to questions I never even knew I had.
I also want a normal nights sleep, untroubled by dreams that never
The bus arrives and I climb onboard. I like to sit upstairs, watch the
lights of the city as we climb up the hill. There are only two other
people up top, a young couple busily laughing and kissing, too
engrossed in each other to care about the rest of the world. Me and
Helen were like that once. I thought she was the one. I still think
she was the one. She thought differently though.
At that point something very disconcerting happens. The bus pulls up
near the railway station and a familiar figure climbs on board. It’s
Helen. As though by thinking about her, I’ve somehow conjured her
up. She walks up the stairs, an uncertain smile on her face. It’s
been six months since we last saw each other.
She takes the seat beside me. For a while she’s silent and then she
speaks, her words echoing in the empty bus. “Alan told me you were
seeing a therapist.”
I smell betrayal in the air. “Alan’s a complete wanker. He’s just
“Maybe he’s worried about you?”
“Shit. You know what he’s like…”
She looks me straight in the eye. “It’s true, isn’t it?”
Reluctantly I nod my head. I wish the bus would go faster. Maybe I’ll
get off and walk the rest of the way. That seems good. I stand up and
suddenly there’s Helen’s hand grabbing my arm. “Steve. Wait. I
know things didn’t work out between us, but it doesn’t mean I
don’t care about what happens to you…”
I can’t think of anything to say. I pull my arm free and run
downstairs to get off the bus. The driver opens up the door and I’m
out into the cool night air. For a moment I’m lost between two
spaces. And then I could’ve sworn I hear a sneeze, a forceful but
feminine sound. It seems to drift from an open window at the top of
the bus. I look up and all I can see is the tip of Helen’s long
blonde hair. Was it her? For a moment everything else is forgotten and
I want to climb back onboard. But of course it’s too late. The bus
has pulled out into the traffic. I’m left standing on the pavement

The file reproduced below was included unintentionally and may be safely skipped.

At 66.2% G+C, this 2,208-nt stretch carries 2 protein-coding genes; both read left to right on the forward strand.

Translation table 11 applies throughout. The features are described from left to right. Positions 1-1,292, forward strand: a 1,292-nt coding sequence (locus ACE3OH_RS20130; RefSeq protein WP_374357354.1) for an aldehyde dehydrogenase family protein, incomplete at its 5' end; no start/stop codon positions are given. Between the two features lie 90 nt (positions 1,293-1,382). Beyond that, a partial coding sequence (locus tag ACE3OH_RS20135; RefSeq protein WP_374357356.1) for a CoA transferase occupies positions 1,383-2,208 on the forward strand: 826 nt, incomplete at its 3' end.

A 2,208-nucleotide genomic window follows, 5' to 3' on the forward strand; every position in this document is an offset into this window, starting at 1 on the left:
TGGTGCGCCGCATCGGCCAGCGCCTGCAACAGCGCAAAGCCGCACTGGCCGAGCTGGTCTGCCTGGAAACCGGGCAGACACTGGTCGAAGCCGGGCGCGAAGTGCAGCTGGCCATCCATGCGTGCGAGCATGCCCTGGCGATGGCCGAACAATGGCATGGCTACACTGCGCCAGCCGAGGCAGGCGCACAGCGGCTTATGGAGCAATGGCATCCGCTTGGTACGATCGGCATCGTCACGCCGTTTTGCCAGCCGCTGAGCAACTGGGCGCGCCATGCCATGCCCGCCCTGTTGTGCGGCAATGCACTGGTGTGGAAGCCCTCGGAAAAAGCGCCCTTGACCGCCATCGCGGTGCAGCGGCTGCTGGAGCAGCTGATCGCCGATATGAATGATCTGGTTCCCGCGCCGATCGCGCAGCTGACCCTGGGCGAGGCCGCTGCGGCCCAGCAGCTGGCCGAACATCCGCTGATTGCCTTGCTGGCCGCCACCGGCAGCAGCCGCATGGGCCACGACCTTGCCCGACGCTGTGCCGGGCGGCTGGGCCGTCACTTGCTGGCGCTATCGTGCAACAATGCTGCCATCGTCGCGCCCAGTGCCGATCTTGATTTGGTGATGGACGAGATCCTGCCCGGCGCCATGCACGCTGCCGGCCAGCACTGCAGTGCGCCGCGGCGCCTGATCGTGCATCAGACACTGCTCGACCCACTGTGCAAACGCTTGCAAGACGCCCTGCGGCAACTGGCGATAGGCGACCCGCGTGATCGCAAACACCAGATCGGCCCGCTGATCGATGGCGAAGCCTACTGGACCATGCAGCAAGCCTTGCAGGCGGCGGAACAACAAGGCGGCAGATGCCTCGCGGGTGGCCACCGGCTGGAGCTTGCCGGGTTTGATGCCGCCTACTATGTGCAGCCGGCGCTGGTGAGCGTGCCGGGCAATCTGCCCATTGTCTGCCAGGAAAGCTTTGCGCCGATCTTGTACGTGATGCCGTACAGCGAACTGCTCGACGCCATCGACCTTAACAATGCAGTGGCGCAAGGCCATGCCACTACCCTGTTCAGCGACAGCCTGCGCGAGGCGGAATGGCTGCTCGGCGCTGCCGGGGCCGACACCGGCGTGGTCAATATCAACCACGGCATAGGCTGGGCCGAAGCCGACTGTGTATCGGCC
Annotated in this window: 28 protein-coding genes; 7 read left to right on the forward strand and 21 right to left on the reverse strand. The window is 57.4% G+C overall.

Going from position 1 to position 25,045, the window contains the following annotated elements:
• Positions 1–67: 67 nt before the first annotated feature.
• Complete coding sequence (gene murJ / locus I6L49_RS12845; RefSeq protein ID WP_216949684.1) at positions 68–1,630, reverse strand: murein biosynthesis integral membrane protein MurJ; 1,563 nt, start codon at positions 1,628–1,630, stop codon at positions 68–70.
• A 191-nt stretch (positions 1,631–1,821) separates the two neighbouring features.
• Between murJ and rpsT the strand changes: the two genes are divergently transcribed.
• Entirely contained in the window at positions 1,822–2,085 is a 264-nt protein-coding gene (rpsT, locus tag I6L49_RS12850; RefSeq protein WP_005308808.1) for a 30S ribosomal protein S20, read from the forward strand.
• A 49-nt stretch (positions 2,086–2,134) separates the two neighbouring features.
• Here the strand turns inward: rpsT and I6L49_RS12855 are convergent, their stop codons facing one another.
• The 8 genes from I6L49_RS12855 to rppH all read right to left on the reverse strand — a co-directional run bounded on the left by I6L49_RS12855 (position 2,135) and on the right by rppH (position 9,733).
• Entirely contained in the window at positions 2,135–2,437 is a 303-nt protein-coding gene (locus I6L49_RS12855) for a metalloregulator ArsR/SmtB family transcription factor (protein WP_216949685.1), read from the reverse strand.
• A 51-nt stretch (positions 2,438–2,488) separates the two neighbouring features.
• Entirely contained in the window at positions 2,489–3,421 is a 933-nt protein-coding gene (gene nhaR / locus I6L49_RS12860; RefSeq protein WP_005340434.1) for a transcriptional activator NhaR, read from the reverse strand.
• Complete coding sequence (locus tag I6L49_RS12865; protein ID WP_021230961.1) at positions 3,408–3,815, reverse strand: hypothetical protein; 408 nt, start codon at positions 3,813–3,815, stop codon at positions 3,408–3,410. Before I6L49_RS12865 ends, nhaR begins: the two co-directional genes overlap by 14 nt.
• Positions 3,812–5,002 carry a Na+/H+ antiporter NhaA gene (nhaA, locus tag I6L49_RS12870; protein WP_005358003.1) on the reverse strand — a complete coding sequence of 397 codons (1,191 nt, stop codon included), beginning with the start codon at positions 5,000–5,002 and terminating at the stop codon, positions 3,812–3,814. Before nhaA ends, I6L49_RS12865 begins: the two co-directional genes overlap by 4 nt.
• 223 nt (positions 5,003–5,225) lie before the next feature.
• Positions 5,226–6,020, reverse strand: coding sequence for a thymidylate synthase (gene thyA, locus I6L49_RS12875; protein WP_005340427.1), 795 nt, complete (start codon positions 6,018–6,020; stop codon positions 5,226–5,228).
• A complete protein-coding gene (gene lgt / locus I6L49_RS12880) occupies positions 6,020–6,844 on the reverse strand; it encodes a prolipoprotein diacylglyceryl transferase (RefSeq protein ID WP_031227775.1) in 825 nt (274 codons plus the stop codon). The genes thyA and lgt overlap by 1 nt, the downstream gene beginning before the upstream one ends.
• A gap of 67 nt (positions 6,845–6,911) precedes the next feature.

on my own.
I tell Alice about my encounter on the bus. It’s been on my mind all
“Do you think it might change things, now that she knows?”
I give that question a lot of thought. I can hear the whirr of a
thermostat as the heating system kicks in. The air in this office
always smells of lemon. Eventually I have an answer. “It won’t
change anything. Helen may love me, but she’s not in love. I suppose
I knew that before it ended … I just didn’t want to admit it. I
suppose I hoped things might change.”
“And if they hadn’t?”
“I didn’t want her to go. I loved her. I still love her. But that
imbalance would’ve been too much eventually.”
“Was there someone else?”
“I don’t think so. No, I’m sure there wasn’t. Maybe now … I
mean it’s been almost half a year. She wanted us to be friends, to
keep in touch.” I shift on the couch. “I couldn’t do that. It
would’ve been too painful.”
Gently, Alice changes the subject. “Any more dreams since our last
I nod my head and try to cast my mind back. They all start differently,
different scenarios, different locations, but always the same ending.
Always waking up at that same point. I’m only twenty four. I could
be dreaming this same dream for the rest of my life. I realise I
haven’t told Alice what happened after I got off the bus. I know it
might be important. I’ll tell her in a minute, at the moment I’m
focussed on the dream.